Paolo, Sharon and Roberto, 1977

Paolo, Sharon and Roberto, 1977

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When I went to Sharon’s to keep our photo appointment, the two Italians were with her at the kitchen table and Roberto was rolling a joint.  I set up my tripod while Roberto lit up. The joint was passed and just as Paolo took a hit I was ready to get to work. Keeping with my practice for most Taylor Camp environmental portraits taken beneath clear plastic roofs, I set the Nikor PC at f16, over exposed by two stops and underdeveloped.

“Well, I arrived at Taylor Camp with a group of Italian friends and we followed a little trail into the woods. And as I was walking all these things started appearing. And I was thinking, hmm, you know, coming from a different culture in Italy, I thought, wow, this is different. And then as I got closer to the tree houses, I remember seeing this naked girl walking toward us on the trail, and I thought, wow, this is really interesting (laughing). And I thought, oh my God, (laughing) this is the place.

“Drugs? Yeah, we got stoned, smoked a little pot, but not like -- nothing very excessive, maybe a couple of mushrooms once in a while. You know, it was the culture at that time, you know 60’s, 70’s, so drugs came with the territory. But I met a lot of great people there.  I look back, I see a lot of these people, they are still married, they have kids, their kids are married, they have families, you know, in a society right now that -- you know, it's not like that. You know what I mean? So, there was something pure there that definitely build a foundation for a lot of the people.” ­— Paolo Baricchi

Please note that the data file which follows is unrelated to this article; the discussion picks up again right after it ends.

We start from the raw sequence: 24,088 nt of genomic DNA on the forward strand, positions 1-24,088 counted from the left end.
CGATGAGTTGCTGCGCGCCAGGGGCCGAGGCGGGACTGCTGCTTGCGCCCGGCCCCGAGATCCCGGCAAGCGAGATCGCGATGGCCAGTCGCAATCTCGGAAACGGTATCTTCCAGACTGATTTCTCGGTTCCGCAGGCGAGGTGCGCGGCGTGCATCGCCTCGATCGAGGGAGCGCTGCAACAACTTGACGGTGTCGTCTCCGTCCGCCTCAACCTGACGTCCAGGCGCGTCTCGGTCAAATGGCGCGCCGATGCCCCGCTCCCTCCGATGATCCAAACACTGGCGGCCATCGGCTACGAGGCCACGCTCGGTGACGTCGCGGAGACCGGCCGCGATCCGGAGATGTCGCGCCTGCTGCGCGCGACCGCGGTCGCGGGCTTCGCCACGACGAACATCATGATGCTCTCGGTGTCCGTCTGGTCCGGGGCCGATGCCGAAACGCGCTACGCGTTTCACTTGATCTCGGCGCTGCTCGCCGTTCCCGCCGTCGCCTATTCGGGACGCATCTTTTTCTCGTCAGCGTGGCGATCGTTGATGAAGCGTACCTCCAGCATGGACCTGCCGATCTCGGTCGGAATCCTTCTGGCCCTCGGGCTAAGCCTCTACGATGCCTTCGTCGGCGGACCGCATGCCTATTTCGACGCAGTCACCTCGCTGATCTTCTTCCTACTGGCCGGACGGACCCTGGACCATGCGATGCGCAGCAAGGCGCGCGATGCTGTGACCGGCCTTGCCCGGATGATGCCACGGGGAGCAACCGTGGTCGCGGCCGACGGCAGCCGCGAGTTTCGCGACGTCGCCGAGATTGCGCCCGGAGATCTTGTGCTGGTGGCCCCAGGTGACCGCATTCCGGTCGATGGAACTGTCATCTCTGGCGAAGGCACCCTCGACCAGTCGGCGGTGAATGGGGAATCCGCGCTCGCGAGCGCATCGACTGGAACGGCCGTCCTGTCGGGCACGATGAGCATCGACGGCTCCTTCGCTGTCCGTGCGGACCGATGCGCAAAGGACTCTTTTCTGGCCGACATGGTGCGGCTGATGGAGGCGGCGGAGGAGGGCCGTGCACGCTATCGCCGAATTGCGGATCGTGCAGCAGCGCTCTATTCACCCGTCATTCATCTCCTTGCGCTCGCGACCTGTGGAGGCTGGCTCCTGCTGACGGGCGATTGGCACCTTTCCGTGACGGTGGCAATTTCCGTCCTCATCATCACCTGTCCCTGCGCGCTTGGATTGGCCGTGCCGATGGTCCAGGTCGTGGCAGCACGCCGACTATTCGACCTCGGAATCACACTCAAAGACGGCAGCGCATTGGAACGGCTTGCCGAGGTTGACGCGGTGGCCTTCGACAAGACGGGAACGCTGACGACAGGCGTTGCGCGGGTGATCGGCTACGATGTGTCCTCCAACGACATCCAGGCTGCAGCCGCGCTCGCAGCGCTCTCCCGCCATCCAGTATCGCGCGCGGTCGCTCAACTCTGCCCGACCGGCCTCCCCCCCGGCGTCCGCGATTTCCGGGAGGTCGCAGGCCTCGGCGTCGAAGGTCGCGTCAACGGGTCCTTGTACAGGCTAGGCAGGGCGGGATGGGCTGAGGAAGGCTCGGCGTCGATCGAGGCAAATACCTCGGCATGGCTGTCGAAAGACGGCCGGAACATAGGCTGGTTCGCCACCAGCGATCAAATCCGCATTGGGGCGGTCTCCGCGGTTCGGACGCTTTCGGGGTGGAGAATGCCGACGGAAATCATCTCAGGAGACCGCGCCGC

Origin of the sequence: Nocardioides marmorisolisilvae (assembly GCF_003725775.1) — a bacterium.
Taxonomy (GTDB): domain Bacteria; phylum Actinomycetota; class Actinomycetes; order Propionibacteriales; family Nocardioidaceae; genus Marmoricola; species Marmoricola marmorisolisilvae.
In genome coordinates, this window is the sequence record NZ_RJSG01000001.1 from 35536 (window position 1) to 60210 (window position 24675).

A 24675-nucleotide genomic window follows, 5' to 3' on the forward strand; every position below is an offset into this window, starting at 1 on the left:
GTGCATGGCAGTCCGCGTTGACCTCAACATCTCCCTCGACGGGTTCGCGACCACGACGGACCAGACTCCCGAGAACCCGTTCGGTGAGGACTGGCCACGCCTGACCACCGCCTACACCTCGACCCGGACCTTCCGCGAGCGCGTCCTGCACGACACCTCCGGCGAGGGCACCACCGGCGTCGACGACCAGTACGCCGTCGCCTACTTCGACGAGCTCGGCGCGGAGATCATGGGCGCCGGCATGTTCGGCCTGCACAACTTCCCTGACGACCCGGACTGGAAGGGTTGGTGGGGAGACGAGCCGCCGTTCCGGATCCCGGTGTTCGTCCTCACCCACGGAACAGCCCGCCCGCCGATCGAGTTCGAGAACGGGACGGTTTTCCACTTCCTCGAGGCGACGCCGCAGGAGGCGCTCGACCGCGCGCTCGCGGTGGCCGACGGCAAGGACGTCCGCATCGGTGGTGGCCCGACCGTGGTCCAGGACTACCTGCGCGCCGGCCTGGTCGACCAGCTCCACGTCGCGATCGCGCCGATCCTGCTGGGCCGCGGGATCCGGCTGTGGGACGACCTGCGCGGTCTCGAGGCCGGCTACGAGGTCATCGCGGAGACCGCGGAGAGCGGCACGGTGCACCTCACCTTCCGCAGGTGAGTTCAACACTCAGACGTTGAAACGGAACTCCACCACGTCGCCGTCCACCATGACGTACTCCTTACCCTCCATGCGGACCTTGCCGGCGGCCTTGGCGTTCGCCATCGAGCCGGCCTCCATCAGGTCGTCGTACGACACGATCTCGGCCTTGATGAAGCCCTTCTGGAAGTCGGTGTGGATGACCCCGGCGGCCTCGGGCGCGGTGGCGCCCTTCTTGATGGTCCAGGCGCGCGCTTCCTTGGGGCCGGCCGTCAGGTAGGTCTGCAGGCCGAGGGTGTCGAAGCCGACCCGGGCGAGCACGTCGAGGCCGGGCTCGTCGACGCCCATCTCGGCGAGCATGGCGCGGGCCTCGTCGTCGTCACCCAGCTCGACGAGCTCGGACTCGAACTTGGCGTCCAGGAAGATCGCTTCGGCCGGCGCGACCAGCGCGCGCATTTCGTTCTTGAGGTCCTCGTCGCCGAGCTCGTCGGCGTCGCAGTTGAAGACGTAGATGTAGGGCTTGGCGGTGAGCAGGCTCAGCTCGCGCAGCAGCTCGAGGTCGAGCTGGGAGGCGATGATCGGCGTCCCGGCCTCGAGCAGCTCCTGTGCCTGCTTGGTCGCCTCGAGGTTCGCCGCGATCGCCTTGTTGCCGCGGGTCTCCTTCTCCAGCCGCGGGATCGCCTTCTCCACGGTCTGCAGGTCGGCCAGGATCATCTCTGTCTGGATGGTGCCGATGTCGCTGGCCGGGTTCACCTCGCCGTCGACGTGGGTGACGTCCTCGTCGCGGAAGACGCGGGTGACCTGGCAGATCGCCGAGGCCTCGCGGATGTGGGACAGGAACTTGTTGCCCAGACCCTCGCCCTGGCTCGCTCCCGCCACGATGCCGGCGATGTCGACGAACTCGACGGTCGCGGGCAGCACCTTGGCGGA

Prints are on Hahnemuhle heavyweight (315 gsm) 100% archival cotton “Photo Rag Baryta” paper, using archival inks and archival spray coating. They have a 200-year life expectancy before any deterioration of the print will be observed when stored, handled, and displayed under archival conditions.

What is often called “Gallery Wrap Canvas” is a fine art inkjet (Giclee) print on canvas, with printed edges to wrap around a wooden stretcher frame, like a painting. With canvas prints, your print image is still the same size, but given a "wrap effect" around the edges to account for the thickness of the stretcher. Canvas can be rolled and shipped with no effect to the print. Your local framing shop should be able to mount the canvas to stretchers at a fraction of the cost of traditional framing, making for an overall more economical way to get fine art on your wall. The canvas is printed to wrap around a 1-inch stretcher (1.5 inches on larger sizes). Specifications will be provided with your order. Feel free to contact us if you need guidance with your canvas order.

John prints, titles, dates, and signs all of his photos.

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